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Local's guide to Stockholm

Travel Forums Europe Local's guide to Stockholm

1. Posted by siijiska (Budding Member 2 posts) 2y

In my attempts to conquer Europe, I've been looking for a lot of local's guides to different cities. Most of them I've found very helpful. Now, in a sudden attack of love for my hometown, I felt like writing down some of my best budget tips to Stockholm. I'm a 22-year-old, usually poor, vegan student who likes arts, vintage clothing, history and cosy cafés. So that's what my best tips will be all about.

Getting around:
3-day or 7-day travel pass from SL, the local traffic, is the cheapest and easiest way to go. Those are valid on all buses, tram, underground and the Djurgården ferry. Use www.sl.se/reseplanerare to find the best way between destinations in town.

Eating:

City:
Stockholm is generally vegetarian friendly, with lacto-ovo meals to be found at about every café, restaurant etc. Fast food is overall boring, the safest cards being falafel, sushi or thai food (beware of hidden oyster sauces etc, though). If you want burgers, the local chain Max (Vasagatan near Central station/Kungsträdgården) makes them a lot better than McDonalds. The best vegetarian sushi is found at Kokyo (Sveavägen 105), where you can get a lot of different vegan japanese meals, including tofu ice cream for dessert.

Café 60 (Sveavägen 60) is about the only café in town that keeps open until late (about 1AM), and a really cosy place. About 100 different tea blends, giant pastries and cakes. Free wifi.

Södermalm:
A slightly more expensive choice is Hermans (Fjällgatan 23B), that serves a big vegetarian buffet (165-195SEK). Some hot meals, lots of raw food and fantastic pastries and cakes for dessert. Student discount: eat 2, pay for 1. Vegan Wednesdays. At summertime, dinner is best eaten in the garden, with a great view over Stockholm. Lunch is cheaper (100SEK) and usually less crowded.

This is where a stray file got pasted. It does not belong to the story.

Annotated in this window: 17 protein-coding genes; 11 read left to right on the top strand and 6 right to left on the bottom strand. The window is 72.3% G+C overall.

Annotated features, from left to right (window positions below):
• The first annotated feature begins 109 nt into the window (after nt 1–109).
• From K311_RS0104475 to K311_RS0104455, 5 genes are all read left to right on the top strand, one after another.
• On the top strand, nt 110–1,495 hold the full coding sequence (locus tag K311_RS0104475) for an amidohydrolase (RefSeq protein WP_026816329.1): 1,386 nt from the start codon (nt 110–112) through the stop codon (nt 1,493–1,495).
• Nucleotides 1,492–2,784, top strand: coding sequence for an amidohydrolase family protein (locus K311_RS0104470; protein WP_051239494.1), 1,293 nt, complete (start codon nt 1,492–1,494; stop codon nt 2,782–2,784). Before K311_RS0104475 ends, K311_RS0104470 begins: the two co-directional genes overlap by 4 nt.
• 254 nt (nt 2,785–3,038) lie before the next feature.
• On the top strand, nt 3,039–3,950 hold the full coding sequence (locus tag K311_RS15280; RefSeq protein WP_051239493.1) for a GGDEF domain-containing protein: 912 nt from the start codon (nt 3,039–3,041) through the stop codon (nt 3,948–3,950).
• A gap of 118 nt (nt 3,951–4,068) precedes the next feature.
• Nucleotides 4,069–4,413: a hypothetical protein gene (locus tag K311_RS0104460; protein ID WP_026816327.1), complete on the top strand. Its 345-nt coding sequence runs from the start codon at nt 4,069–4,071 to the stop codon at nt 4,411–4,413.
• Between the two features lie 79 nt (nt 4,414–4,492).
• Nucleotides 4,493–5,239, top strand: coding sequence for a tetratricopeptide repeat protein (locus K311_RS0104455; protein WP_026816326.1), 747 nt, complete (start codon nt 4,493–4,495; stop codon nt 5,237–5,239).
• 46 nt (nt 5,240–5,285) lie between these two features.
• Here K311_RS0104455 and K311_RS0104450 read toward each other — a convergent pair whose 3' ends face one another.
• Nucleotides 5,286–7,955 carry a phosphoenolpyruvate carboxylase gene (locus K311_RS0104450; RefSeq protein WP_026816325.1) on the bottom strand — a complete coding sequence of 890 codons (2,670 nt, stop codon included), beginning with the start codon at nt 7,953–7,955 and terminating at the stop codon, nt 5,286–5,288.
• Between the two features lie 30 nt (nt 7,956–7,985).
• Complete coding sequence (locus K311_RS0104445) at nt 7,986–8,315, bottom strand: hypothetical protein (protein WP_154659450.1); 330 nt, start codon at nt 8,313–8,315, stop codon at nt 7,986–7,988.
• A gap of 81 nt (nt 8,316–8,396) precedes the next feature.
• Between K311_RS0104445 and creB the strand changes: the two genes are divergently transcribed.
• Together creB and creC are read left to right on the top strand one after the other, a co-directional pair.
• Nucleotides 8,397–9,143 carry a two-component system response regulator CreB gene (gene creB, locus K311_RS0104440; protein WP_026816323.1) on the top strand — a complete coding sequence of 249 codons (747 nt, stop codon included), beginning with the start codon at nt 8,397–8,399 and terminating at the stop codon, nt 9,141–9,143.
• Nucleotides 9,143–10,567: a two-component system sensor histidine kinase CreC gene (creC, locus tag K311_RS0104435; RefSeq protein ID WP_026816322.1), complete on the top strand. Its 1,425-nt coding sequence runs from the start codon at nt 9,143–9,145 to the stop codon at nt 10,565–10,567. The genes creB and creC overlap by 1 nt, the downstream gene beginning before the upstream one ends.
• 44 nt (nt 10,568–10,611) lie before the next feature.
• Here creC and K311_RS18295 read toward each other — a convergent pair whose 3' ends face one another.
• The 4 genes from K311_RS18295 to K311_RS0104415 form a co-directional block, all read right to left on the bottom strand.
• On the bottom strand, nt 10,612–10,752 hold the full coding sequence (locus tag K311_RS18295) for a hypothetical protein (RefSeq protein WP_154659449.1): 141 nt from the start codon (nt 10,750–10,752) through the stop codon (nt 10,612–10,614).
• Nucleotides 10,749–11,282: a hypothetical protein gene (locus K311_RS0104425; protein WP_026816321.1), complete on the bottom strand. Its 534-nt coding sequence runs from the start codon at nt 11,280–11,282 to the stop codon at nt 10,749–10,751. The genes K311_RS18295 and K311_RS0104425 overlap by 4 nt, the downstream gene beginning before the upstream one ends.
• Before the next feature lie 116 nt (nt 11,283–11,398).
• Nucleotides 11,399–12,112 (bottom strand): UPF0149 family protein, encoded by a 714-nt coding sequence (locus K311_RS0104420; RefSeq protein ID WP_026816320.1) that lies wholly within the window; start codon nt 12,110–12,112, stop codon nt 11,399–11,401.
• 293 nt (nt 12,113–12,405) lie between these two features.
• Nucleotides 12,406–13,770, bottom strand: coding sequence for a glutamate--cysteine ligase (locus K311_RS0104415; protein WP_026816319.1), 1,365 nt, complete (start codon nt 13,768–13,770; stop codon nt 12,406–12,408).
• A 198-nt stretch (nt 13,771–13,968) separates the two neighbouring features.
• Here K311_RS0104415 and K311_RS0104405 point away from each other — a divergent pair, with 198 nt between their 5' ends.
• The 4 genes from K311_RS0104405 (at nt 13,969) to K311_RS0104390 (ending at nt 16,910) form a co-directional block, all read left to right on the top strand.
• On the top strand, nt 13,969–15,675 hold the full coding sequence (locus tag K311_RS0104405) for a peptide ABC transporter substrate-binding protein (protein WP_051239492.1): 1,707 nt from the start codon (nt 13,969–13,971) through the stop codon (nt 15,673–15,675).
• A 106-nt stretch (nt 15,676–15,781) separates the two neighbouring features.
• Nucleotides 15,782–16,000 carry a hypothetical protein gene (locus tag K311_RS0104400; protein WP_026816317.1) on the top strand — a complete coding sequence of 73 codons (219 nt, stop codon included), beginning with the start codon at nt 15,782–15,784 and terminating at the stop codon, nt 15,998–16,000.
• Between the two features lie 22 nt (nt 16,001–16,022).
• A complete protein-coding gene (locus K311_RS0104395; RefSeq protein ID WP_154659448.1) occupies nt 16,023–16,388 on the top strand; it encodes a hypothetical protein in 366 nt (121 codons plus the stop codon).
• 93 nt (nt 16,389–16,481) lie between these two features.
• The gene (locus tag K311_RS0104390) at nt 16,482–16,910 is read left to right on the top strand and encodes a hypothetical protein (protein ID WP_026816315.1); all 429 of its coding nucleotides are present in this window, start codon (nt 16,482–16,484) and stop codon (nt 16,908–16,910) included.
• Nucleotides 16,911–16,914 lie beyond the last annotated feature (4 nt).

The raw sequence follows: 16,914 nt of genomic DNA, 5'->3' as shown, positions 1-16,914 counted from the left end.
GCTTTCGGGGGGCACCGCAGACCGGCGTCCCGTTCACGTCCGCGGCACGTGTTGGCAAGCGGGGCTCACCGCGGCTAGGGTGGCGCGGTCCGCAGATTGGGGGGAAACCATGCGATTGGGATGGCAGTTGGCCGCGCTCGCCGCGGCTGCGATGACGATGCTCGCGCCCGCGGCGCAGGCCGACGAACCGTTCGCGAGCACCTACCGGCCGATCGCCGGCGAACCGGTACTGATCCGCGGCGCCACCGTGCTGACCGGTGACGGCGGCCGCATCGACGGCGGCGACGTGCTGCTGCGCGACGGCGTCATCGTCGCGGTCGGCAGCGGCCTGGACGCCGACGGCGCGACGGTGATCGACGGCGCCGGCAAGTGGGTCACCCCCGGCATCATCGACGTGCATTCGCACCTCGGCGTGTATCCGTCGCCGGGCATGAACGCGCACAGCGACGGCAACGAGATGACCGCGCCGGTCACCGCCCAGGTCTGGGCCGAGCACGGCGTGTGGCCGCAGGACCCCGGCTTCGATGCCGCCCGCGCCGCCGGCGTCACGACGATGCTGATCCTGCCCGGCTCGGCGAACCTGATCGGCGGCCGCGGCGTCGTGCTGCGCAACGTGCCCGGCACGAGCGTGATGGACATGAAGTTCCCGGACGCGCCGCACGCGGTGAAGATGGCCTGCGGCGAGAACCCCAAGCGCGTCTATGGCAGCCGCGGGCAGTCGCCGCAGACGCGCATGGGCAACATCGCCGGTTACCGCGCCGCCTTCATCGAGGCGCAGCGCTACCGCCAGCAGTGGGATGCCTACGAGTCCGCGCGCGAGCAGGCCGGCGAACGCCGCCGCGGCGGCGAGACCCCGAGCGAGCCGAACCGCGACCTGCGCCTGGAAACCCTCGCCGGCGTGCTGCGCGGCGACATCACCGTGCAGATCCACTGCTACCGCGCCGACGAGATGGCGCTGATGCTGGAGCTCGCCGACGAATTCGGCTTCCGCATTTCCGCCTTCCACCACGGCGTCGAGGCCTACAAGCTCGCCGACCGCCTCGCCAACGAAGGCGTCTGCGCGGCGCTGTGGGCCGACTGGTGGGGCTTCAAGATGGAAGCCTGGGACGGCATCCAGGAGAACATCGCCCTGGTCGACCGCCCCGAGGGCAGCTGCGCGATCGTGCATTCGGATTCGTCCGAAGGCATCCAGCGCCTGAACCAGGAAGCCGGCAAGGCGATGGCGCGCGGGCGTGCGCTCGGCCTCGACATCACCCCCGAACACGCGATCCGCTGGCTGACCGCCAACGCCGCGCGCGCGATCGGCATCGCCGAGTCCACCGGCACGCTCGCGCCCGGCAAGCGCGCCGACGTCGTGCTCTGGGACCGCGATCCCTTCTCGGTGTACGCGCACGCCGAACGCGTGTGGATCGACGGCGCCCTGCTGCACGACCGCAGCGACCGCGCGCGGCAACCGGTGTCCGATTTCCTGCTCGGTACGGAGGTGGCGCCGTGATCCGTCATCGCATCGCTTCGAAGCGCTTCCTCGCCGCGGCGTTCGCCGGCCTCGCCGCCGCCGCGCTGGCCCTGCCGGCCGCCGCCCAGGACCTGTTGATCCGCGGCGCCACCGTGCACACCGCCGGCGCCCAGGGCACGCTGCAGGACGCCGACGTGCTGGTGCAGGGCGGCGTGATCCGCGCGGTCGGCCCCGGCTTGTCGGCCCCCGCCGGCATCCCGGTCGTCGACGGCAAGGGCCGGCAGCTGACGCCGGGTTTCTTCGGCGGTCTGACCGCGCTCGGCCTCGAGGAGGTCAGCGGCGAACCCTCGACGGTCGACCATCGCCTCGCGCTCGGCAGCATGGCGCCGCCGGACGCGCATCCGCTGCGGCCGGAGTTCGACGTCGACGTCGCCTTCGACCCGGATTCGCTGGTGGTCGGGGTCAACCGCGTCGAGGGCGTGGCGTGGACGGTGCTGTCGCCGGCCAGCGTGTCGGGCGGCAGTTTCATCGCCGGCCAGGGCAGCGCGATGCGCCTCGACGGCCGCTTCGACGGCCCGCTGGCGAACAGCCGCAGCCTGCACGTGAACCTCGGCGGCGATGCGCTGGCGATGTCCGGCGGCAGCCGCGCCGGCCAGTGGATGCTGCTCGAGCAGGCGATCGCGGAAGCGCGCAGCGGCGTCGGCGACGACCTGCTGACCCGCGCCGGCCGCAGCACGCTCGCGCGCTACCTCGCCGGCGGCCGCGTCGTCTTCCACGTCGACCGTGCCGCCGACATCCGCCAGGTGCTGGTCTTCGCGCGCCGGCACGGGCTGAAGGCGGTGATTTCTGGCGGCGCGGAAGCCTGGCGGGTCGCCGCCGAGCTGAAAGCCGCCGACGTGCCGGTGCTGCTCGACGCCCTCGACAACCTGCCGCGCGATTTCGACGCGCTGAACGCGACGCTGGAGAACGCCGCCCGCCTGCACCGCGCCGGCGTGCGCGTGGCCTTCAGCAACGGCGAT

About a block from Hermans lies Kafé 44 (Tjärhovsgatan 46), legendary straight edge vegan punk club. The clientel is mostly anarchists, socialists and different alternative people. Food and coffee are extremely cheap (coffee 10SEK, lunch 55SEK, sandwiches 30-45SEK, pastries 15-20SEK), and there are bands playing in the basement a few nights a week.

Jerusalem Kebab (Götgatan 59) serves the cheapest falafel (29SEK) or veggie mix plate (55SEK) in town. Open until very late!

Kafé Klavér (Rutger Fuchsgatan 5) is the perfect place when you're tired or have work to do. The café has a lot of guests for lunch and dinner, but inbetween it's usually almost empty. Have a cup of tea, a beer or a sandwich, sit an hour or two and relax. Of course there's free wifi. Evenings usually includes singer songwriter-acts, plays, poetry and different cultural events.

Groceries:
The easiest way to eat cheap is, of course, to find a good grocery store. Well-assorted and cheap ones includes Hemköp City next to Sergels Torg, and Coop at Medborgarplatsen.

Goodstore (Skånegatan 92) is a great ecological and vegan food store at Södermalm. Well worth a visit.

It is not possible to buy wine or other alcohol in ordinary grocery stores in Sweden, but the governmental monopoly Systembolaget is found all around town.